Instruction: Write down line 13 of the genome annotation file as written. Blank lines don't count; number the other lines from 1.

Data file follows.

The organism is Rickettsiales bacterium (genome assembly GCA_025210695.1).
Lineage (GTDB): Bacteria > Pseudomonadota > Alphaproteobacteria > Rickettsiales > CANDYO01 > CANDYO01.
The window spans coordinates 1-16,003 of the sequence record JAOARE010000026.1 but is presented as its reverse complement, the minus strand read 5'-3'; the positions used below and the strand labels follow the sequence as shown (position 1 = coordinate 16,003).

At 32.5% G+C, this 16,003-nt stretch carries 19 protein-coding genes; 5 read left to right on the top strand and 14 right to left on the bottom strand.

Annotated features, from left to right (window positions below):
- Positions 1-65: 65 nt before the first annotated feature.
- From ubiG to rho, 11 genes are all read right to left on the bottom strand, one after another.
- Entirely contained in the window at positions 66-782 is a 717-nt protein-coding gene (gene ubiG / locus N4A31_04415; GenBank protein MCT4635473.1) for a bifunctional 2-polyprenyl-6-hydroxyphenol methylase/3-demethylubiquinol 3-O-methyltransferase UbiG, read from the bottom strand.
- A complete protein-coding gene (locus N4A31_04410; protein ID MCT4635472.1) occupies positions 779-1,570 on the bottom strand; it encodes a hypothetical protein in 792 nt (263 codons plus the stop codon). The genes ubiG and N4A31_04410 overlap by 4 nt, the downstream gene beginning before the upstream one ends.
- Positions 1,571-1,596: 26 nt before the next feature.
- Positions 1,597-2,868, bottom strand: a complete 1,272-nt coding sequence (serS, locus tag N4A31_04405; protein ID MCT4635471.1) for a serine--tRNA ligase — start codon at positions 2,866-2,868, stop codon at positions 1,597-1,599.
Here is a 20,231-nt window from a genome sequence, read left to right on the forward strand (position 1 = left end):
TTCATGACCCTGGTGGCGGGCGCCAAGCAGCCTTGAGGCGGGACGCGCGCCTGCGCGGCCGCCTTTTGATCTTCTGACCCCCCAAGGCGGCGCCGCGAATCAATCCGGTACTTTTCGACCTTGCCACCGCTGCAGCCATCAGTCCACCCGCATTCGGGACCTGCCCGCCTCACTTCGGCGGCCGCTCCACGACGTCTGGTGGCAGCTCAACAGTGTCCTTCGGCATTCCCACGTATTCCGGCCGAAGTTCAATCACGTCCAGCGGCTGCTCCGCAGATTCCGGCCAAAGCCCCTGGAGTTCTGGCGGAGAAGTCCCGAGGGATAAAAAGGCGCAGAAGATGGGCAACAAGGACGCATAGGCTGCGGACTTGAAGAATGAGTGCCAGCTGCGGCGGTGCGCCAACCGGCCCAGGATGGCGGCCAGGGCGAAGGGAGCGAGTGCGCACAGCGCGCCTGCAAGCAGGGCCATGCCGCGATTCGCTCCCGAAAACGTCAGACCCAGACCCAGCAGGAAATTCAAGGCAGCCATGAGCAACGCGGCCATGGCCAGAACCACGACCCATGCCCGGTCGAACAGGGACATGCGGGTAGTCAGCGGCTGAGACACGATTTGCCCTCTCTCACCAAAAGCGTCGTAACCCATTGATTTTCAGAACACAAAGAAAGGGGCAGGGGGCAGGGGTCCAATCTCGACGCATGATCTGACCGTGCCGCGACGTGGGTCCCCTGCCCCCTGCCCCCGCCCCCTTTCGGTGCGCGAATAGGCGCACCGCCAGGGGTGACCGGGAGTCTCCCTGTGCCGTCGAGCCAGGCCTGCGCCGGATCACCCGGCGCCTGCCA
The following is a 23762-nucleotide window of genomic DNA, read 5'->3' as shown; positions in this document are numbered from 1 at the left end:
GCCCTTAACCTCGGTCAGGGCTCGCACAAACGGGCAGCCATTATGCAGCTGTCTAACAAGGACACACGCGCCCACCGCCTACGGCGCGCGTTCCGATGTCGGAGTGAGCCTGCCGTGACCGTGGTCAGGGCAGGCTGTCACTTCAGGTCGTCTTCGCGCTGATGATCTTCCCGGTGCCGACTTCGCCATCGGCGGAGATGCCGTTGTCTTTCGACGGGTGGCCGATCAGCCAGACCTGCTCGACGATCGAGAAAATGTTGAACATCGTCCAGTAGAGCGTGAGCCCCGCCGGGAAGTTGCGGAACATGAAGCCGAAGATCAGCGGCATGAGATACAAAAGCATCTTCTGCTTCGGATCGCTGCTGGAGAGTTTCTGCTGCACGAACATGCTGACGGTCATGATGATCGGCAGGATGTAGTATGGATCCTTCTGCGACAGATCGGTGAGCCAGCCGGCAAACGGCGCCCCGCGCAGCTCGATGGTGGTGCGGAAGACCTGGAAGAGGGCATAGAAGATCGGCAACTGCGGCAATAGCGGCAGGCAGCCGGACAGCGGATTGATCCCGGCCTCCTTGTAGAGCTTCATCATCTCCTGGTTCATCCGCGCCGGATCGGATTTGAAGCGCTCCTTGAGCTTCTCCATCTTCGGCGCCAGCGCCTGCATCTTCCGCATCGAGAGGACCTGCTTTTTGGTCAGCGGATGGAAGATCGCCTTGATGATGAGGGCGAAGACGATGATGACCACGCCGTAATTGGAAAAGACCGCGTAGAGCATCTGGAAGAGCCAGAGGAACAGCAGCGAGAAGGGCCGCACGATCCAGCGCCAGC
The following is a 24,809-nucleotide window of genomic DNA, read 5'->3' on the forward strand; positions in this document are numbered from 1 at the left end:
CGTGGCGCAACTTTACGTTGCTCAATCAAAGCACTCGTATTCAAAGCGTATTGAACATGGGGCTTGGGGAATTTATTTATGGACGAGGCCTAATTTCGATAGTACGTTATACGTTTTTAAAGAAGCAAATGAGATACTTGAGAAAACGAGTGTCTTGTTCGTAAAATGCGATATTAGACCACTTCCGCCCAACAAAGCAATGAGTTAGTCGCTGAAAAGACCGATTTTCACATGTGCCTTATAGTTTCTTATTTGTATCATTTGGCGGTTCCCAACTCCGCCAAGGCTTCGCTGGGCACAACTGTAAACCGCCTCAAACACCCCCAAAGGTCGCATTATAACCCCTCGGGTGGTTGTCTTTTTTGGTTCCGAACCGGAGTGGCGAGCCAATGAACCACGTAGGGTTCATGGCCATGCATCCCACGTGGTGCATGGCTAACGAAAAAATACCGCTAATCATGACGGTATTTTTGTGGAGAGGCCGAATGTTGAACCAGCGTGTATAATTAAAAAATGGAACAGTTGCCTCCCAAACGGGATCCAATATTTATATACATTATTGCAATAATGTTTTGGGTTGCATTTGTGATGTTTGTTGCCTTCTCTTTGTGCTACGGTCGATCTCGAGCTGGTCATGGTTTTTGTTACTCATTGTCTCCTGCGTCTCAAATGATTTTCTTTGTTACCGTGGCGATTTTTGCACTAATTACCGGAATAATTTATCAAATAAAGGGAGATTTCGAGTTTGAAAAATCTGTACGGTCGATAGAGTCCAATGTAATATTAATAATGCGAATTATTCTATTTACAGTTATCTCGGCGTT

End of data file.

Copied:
TTCATGACCCTGGTGGCGGGCGCCAAGCAGCCTTGAGGCGGGACGCGCGCCTGCGCGGCCGCCTTTTGATCTTCTGACCCCCCAAGGCGGCGCCGCGAATCAATCCGGTACTTTTCGACCTTGCCACCGCTGCAGCCATCAGTCCACCCGCATTCGGGACCTGCCCGCCTCACTTCGGCGGCCGCTCCACGACGTCTGGTGGCAGCTCAACAGTGTCCTTCGGCATTCCCACGTATTCCGGCCGAAGTTCAATCACGTCCAGCGGCTGCTCCGCAGATTCCGGCCAAAGCCCCTGGAGTTCTGGCGGAGAAGTCCCGAGGGATAAAAAGGCGCAGAAGATGGGCAACAAGGACGCATAGGCTGCGGACTTGAAGAATGAGTGCCAGCTGCGGCGGTGCGCCAACCGGCCCAGGATGGCGGCCAGGGCGAAGGGAGCGAGTGCGCACAGCGCGCCTGCAAGCAGGGCCATGCCGCGATTCGCTCCCGAAAACGTCAGACCCAGACCCAGCAGGAAATTCAAGGCAGCCATGAGCAACGCGGCCATGGCCAGAACCACGACCCATGCCCGGTCGAACAGGGACATGCGGGTAGTCAGCGGCTGAGACACGATTTGCCCTCTCTCACCAAAAGCGTCGTAACCCATTGATTTTCAGAACACAAAGAAAGGGGCAGGGGGCAGGGGTCCAATCTCGACGCATGATCTGACCGTGCCGCGACGTGGGTCCCCTGCCCCCTGCCCCCGCCCCCTTTCGGTGCGCGAATAGGCGCACCGCCAGGGGTGACCGGGAGTCTCCCTGTGCCGTCGAGCCAGGCCTGCGCCGGATCACCCGGCGCCTGCCA